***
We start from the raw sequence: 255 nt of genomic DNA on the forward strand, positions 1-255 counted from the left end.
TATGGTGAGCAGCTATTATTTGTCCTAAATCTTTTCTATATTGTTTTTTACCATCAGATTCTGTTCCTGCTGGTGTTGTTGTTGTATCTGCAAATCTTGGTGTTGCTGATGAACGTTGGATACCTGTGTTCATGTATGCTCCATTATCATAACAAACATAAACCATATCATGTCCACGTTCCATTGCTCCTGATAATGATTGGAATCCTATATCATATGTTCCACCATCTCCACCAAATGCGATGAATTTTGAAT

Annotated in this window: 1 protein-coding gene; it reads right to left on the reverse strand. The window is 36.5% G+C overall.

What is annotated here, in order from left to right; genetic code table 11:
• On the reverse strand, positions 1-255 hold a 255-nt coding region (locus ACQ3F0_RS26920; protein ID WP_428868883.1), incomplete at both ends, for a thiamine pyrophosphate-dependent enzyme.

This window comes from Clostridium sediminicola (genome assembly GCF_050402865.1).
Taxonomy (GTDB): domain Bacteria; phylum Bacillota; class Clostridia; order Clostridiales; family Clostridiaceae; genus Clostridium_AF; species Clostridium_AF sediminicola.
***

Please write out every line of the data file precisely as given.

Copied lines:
We start from the raw sequence: 255 nt of genomic DNA on the forward strand, positions 1-255 counted from the left end.
TATGGTGAGCAGCTATTATTTGTCCTAAATCTTTTCTATATTGTTTTTTACCATCAGATTCTGTTCCTGCTGGTGTTGTTGTTGTATCTGCAAATCTTGGTGTTGCTGATGAACGTTGGATACCTGTGTTCATGTATGCTCCATTATCATAACAAACATAAACCATATCATGTCCACGTTCCATTGCTCCTGATAATGATTGGAATCCTATATCATATGTTCCACCATCTCCACCAAATGCGATGAATTTTGAAT

Annotated in this window: 1 protein-coding gene; it reads right to left on the reverse strand. The window is 36.5% G+C overall.

What is annotated here, in order from left to right; genetic code table 11:
• On the reverse strand, positions 1-255 hold a 255-nt coding region (locus ACQ3F0_RS26920; protein ID WP_428868883.1), incomplete at both ends, for a thiamine pyrophosphate-dependent enzyme.

This window comes from Clostridium sediminicola (genome assembly GCF_050402865.1).
Taxonomy (GTDB): domain Bacteria; phylum Bacillota; class Clostridia; order Clostridiales; family Clostridiaceae; genus Clostridium_AF; species Clostridium_AF sediminicola.